(this press note was also published on KillCastro, we are cross posting it on the Black Sheep of Exile to bring it to our readers, since we are experiencing troubles with KillCastro)
NEW YORK (AP) - Playing the Queen of Salsa on stage is a dream come true for Xiomara Laugart, the star of the musical "Celia: The Life and Music of Celia Cruz." But the singer doesn't want to mislead the audience.
"I am not Celia. I don't sing like Celia," said Laugart, a former member of funk band Yerba Buena, who is making her stage debut in the off-Broadway production.
Like Cruz, Laugart, too, is Cuban and a singer. But Cruz "is the Queen of Salsa. I am the queen of my house," Laugart said.
"Imagine! She is the pioneer of the music and the representation of black, Latina and Cuban women. How can you represent that? That's a tremendous challenge, a tremendous responsibility," the exuberant 46-year-old singer told reporters at a Manhattan restaurant, flashing a huge smile.
"People will come to remember Celia. ... What we are doing is recounting her life in the most respectful way."
The musical, opening Sept. 12 at New World Stages, will be directed by Jaime Azpilicueta, who helmed Spanish language productions of "My Fair Lady," "Evita" and "The Way We Were." Modesto Lacen, 30, known for his work in Puerto Rican film, TV and theater, will portray Cruz's husband, Pedro Knight, an accomplished trumpeter who died at age 85 in February.
The book for the show was written by Carmen Rivera and Candido Tirado. The musical director is Isidro Infante, who worked with Cruz and Mambo king Tito Puente.
Through 30 songs once performed by the legendary singer, the musical covers Cruz's birth in Santos Suarez, Cuba, in 1925, to her death in 2003 in New Jersey at age 77.
Cruz studied to be a teacher in her native Havana, but was lured into show business when a relative entered her in a radio talent contest, which she won. She later studied music at the Havana Conservatory and performed at the world-famous Tropicana nightclub.
In the 1950s, Cruz became famous with the legendary Afro-Cuban group La Sonora Matancera. She left Cuba after its 1959 revolution for the United States in 1960, and never went back.
With her powerful voice and flamboyant stage shows, Cruz helped bring salsa music to a broad audience.
Popular with both young and old, Cruz dazzled with her personality and outrageous outfits, including a different wig at each performance. Always flashing a wide smile, she gave an energetic stage show, punctuated by her trademark shout, "Azucar!" - or "Sugar!" - in the middle of a song.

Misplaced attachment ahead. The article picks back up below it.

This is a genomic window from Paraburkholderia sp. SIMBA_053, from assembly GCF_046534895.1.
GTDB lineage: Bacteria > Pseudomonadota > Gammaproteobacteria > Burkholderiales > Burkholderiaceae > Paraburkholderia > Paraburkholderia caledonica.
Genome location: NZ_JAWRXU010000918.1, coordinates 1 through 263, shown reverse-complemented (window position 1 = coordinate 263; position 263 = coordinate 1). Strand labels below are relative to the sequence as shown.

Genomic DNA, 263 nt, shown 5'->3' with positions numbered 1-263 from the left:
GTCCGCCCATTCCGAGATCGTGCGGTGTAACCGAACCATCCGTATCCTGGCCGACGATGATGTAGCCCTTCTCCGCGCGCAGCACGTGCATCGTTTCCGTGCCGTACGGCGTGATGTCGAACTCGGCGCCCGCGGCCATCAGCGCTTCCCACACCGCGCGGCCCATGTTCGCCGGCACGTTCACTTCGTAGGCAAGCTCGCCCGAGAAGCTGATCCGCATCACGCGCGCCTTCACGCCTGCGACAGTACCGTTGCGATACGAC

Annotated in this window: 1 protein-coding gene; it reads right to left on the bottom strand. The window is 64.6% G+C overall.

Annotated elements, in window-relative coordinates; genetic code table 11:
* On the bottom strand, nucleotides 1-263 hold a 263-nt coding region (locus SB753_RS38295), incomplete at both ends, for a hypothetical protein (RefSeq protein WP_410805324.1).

Cruz recorded more than 70 records and had more than a dozen Grammy nominations. She won the award twice, for best salsa album in 2002 and 2003.
Among her biggest hits were "La vida es un carnaval," "Que le den candela" and "Quimbara."
"I go to sleep listening to Celia's songs on my headphones," Laugart recently told The Associated Press. "Before I lay down, I read the script in English and Spanish from top to bottom. I get up in the mornings and do the same, and then go to rehearsal from 10 a.m. until whatever hour."
During rehearsals, Laugart said she feels as if Cruz is with her. "It's a sensation you can only feel if you're there."
A lifelong fan, she met Cruz only once after attending one of Cruz's shows in Italy in the early 1990s.
While waiting in a long line to go backstage, she said Knight noticed her and asked her where she was from. When she responded Cuba, she said Knight brought her in and Cruz greeted her warmly.
Laugart will have makeup artist Ruth Sanchez, who for years worked with the Queen of Salsa and even prepared Cruz for her funeral.
"She tells me all the time how Celia moved when she talked," Laugart said. Sanchez even took her to get long nail extensions such as the ones Cruz wore.
Laugart most admired how Cruz was "always happy - her sincerity, modesty and the way she treated everyone the same way."
"This is a dream come true - to be Celia on Broadway," she said.